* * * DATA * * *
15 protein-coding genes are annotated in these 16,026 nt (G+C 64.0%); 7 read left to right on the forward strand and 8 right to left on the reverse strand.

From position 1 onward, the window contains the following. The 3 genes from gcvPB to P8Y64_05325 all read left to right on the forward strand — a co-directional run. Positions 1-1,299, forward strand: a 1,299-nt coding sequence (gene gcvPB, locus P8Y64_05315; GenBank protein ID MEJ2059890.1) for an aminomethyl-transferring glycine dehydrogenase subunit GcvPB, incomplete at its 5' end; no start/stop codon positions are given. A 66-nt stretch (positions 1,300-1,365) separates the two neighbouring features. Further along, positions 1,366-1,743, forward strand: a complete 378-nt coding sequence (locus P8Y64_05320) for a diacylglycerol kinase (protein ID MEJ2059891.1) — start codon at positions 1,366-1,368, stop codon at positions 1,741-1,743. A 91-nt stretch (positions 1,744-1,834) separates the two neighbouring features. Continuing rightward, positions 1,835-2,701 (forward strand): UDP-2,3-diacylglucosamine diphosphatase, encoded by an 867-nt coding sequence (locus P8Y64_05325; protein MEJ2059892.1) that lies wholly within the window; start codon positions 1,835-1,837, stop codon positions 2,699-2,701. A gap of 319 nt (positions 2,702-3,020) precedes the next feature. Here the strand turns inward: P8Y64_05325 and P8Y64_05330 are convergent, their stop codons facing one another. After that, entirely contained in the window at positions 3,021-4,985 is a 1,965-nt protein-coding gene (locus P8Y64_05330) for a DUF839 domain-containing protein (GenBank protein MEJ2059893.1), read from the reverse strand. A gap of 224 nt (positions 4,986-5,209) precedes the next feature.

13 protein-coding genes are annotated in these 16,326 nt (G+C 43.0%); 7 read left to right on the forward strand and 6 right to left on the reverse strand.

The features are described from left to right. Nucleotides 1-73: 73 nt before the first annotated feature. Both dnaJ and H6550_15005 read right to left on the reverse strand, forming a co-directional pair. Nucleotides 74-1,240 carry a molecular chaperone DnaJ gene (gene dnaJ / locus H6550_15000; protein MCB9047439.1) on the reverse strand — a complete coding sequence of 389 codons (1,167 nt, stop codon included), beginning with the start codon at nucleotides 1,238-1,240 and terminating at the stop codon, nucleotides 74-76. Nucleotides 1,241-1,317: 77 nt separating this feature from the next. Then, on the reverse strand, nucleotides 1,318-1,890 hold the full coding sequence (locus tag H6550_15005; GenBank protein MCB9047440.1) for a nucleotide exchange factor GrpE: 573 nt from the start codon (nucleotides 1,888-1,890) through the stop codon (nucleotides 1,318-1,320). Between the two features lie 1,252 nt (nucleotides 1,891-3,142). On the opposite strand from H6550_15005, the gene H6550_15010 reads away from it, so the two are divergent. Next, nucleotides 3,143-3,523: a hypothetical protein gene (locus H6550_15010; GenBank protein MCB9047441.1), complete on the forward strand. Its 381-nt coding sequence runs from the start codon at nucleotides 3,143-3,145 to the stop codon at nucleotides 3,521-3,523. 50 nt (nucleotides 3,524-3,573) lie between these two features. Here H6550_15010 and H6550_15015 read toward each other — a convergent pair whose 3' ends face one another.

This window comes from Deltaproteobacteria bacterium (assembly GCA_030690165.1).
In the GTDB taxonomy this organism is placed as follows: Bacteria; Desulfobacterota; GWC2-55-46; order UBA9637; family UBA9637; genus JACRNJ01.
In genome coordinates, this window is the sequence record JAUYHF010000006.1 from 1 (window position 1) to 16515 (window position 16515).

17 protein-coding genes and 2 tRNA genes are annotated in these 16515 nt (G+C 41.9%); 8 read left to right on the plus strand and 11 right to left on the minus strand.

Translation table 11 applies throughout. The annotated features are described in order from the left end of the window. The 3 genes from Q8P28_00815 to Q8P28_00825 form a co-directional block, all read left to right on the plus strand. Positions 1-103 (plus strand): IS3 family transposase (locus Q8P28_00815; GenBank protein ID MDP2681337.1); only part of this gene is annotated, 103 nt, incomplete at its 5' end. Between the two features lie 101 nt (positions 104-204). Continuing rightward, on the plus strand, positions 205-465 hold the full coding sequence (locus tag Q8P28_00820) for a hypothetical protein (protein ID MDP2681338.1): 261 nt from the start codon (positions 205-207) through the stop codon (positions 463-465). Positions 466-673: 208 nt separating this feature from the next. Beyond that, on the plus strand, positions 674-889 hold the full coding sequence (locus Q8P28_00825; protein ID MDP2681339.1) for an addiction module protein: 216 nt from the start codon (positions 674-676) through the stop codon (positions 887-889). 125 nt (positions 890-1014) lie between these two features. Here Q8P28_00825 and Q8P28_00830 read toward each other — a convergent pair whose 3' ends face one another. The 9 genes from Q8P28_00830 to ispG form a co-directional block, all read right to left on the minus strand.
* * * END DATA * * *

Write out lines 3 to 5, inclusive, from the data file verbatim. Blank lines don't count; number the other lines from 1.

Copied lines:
13 protein-coding genes are annotated in these 16,326 nt (G+C 43.0%); 7 read left to right on the forward strand and 6 right to left on the reverse strand.

The features are described from left to right. Nucleotides 1-73: 73 nt before the first annotated feature. Both dnaJ and H6550_15005 read right to left on the reverse strand, forming a co-directional pair. Nucleotides 74-1,240 carry a molecular chaperone DnaJ gene (gene dnaJ / locus H6550_15000; protein MCB9047439.1) on the reverse strand — a complete coding sequence of 389 codons (1,167 nt, stop codon included), beginning with the start codon at nucleotides 1,238-1,240 and terminating at the stop codon, nucleotides 74-76. Nucleotides 1,241-1,317: 77 nt separating this feature from the next. Then, on the reverse strand, nucleotides 1,318-1,890 hold the full coding sequence (locus tag H6550_15005; GenBank protein MCB9047440.1) for a nucleotide exchange factor GrpE: 573 nt from the start codon (nucleotides 1,888-1,890) through the stop codon (nucleotides 1,318-1,320). Between the two features lie 1,252 nt (nucleotides 1,891-3,142). On the opposite strand from H6550_15005, the gene H6550_15010 reads away from it, so the two are divergent. Next, nucleotides 3,143-3,523: a hypothetical protein gene (locus H6550_15010; GenBank protein MCB9047441.1), complete on the forward strand. Its 381-nt coding sequence runs from the start codon at nucleotides 3,143-3,145 to the stop codon at nucleotides 3,521-3,523. 50 nt (nucleotides 3,524-3,573) lie between these two features. Here H6550_15010 and H6550_15015 read toward each other — a convergent pair whose 3' ends face one another.

This window comes from Deltaproteobacteria bacterium (assembly GCA_030690165.1).